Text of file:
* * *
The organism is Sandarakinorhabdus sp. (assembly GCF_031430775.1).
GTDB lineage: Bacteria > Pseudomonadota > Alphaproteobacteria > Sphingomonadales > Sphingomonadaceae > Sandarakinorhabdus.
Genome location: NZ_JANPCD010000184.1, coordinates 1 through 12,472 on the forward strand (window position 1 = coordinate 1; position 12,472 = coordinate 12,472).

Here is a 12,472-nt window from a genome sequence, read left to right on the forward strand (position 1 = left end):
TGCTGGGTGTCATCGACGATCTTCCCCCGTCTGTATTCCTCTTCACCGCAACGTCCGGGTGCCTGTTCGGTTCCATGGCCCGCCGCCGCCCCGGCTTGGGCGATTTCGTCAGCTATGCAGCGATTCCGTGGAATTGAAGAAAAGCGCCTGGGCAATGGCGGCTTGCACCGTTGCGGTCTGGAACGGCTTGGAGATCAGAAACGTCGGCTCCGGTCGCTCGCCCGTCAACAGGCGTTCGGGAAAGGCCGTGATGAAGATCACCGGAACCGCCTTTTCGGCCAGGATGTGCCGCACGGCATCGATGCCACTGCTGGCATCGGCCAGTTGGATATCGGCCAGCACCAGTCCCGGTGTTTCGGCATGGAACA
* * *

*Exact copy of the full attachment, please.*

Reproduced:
The organism is Sandarakinorhabdus sp. (assembly GCF_031430775.1).
GTDB lineage: Bacteria > Pseudomonadota > Alphaproteobacteria > Sphingomonadales > Sphingomonadaceae > Sandarakinorhabdus.
Genome location: NZ_JANPCD010000184.1, coordinates 1 through 12,472 on the forward strand (window position 1 = coordinate 1; position 12,472 = coordinate 12,472).

Here is a 12,472-nt window from a genome sequence, read left to right on the forward strand (position 1 = left end):
TGCTGGGTGTCATCGACGATCTTCCCCCGTCTGTATTCCTCTTCACCGCAACGTCCGGGTGCCTGTTCGGTTCCATGGCCCGCCGCCGCCCCGGCTTGGGCGATTTCGTCAGCTATGCAGCGATTCCGTGGAATTGAAGAAAAGCGCCTGGGCAATGGCGGCTTGCACCGTTGCGGTCTGGAACGGCTTGGAGATCAGAAACGTCGGCTCCGGTCGCTCGCCCGTCAACAGGCGTTCGGGAAAGGCCGTGATGAAGATCACCGGAACCGCCTTTTCGGCCAGGATGTGCCGCACGGCATCGATGCCACTGCTGGCATCGGCCAGTTGGATATCGGCCAGCACCAGTCCCGGTGTTTCGGCATGGAACA